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Not-So-Fun Life Lessons on Vacation

Posted Aug 05 2010 8:24am

A little morphine will put a smile on the face of most anyone!

Kyersten is a frequent guest writer at Hearing Elmo. She is a KODA and has participated in HLAA, Walk4Hearing, and Fidos For Freedom activities most of her life. She is a junior in college and is majoring in Psychology.

Okay, I’m really, really stubborn

Being someone who hates doctors and hospitals, I pretended nothing was wrong for almost a week. After all, if you pretend it isn’t there, it doesn’t exist right? Besides, you’re not supposed to get sick on vacation, that’s no fun.

But pretty soon I knew that I had, I decided, the stomach flu. So I went to the urgent care in my grandparent’s town. Or rather, one of them, because being a city of retired folk, they have about a million urgent cares.

After running a urine test and blood test (blech), the doctor discovered my white blood cell count was dangerously high. SOME stomach flu. They decided to give me an IV. Or, at least they suggested it…at first.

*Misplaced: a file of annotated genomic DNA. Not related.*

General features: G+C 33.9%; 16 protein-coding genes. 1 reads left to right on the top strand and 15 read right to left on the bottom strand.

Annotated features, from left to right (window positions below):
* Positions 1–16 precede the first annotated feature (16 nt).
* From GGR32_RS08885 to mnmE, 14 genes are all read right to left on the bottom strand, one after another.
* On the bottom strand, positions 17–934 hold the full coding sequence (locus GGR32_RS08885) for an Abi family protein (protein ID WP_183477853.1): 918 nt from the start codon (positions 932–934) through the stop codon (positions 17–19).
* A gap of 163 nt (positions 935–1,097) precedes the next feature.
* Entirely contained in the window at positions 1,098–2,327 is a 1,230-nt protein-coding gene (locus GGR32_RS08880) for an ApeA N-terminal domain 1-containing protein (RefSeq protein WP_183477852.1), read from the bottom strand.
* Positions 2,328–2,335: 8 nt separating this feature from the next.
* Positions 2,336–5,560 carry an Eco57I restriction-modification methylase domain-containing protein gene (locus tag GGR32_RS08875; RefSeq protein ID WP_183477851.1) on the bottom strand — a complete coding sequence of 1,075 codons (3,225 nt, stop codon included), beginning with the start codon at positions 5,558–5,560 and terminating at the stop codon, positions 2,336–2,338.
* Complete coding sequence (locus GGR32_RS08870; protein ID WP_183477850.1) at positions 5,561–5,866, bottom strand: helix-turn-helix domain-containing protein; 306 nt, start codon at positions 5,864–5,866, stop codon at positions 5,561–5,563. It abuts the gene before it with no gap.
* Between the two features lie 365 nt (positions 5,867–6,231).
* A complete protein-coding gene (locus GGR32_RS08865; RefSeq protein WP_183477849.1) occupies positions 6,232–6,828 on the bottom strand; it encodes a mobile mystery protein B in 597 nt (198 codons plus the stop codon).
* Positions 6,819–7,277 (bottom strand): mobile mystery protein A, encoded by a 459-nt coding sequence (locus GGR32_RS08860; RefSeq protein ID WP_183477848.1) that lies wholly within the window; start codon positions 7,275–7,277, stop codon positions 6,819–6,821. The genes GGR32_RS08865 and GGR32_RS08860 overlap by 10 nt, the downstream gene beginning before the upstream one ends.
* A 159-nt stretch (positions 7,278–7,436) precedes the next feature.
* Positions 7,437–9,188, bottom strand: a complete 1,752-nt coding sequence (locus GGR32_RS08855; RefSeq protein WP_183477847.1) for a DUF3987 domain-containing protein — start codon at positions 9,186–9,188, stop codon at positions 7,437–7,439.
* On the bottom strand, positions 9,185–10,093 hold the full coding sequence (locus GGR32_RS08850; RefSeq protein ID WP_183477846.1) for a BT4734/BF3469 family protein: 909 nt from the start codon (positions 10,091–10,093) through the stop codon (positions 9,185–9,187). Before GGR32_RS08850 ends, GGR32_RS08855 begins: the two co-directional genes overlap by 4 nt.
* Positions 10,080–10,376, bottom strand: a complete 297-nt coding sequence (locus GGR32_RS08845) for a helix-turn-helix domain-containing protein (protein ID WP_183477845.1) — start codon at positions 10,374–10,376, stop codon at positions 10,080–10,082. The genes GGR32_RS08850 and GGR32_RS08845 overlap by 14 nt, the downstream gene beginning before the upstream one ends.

“No thanks, I don’t want an IV,” I smiled.

“Well, we need to give these medications, and it’s best through the IV,” explained a nurse.

“No, I’ll just take a pill,” I replied, smiling but firm.

“No, we’re going to have to put an IV in there,” said the nurse, smiling but firm.

“No I really don’t want it, just give me some pills, I’ll go pick them up at the pharmacy,” I said, slightly more desperate. The nurse pursed his lips. He was cute and a fireman…but married with twins, so a total loss there. He was just the enemy who wanted to stick the needle in me.

“Okay, well, you have to go get my grandma first. NOW.” I said. (All of my 20-year-old independence was out the window when it came to a needle!) I needed grandma, and I needed her NOW.

Thankfully my practical grandma calmed me somewhat and they were able to give me an IV, into which they slid medications and fluids into my body. Ooooo morphine. The world looked more amusing and less painful. But the morphine didn’t keep me from panicking somewhat when they decided to send me for a CT scan at a local imaging place. SOME stomach flu this was!

Deciding that perhaps I was wrong about the whole stomach flu thing…

After drinking 2 large bottles of nasty poisoned Gatorade (they claimed it was because of the dye mixed into the Gatorade), I was led to a back room.